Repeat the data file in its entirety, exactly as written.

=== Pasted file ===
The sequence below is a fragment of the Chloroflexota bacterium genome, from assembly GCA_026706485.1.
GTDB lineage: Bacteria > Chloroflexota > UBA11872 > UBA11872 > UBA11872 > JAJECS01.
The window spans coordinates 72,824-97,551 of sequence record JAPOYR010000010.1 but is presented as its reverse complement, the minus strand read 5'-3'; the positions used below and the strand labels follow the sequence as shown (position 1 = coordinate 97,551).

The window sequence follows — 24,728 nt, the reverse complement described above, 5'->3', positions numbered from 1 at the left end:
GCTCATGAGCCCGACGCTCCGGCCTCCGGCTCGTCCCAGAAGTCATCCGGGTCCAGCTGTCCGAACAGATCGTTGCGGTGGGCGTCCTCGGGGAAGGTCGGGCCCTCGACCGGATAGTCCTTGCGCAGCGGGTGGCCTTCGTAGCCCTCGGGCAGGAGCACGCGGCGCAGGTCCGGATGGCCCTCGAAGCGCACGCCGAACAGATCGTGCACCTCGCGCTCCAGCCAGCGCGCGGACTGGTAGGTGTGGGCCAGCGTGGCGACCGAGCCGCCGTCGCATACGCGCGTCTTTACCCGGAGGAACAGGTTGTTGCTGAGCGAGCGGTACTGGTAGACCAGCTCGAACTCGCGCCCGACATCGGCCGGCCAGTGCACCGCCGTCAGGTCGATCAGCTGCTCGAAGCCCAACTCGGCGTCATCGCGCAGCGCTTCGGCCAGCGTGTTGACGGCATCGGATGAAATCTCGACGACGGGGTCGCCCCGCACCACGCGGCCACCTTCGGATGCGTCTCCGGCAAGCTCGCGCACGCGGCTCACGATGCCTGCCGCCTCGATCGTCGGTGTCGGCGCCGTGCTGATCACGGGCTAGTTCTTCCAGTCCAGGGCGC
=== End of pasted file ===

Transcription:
The sequence below is a fragment of the Chloroflexota bacterium genome, from assembly GCA_026706485.1.
GTDB lineage: Bacteria > Chloroflexota > UBA11872 > UBA11872 > UBA11872 > JAJECS01.
The window spans coordinates 72,824-97,551 of sequence record JAPOYR010000010.1 but is presented as its reverse complement, the minus strand read 5'-3'; the positions used below and the strand labels follow the sequence as shown (position 1 = coordinate 97,551).

The window sequence follows — 24,728 nt, the reverse complement described above, 5'->3', positions numbered from 1 at the left end:
GCTCATGAGCCCGACGCTCCGGCCTCCGGCTCGTCCCAGAAGTCATCCGGGTCCAGCTGTCCGAACAGATCGTTGCGGTGGGCGTCCTCGGGGAAGGTCGGGCCCTCGACCGGATAGTCCTTGCGCAGCGGGTGGCCTTCGTAGCCCTCGGGCAGGAGCACGCGGCGCAGGTCCGGATGGCCCTCGAAGCGCACGCCGAACAGATCGTGCACCTCGCGCTCCAGCCAGCGCGCGGACTGGTAGGTGTGGGCCAGCGTGGCGACCGAGCCGCCGTCGCATACGCGCGTCTTTACCCGGAGGAACAGGTTGTTGCTGAGCGAGCGGTACTGGTAGACCAGCTCGAACTCGCGCCCGACATCGGCCGGCCAGTGCACCGCCGTCAGGTCGATCAGCTGCTCGAAGCCCAACTCGGCGTCATCGCGCAGCGCTTCGGCCAGCGTGTTGACGGCATCGGATGAAATCTCGACGACGGGGTCGCCCCGCACCACGCGGCCACCTTCGGATGCGTCTCCGGCAAGCTCGCGCACGCGGCTCACGATGCCTGCCGCCTCGATCGTCGGTGTCGGCGCCGTGCTGATCACGGGCTAGTTCTTCCAGTCCAGGGCGC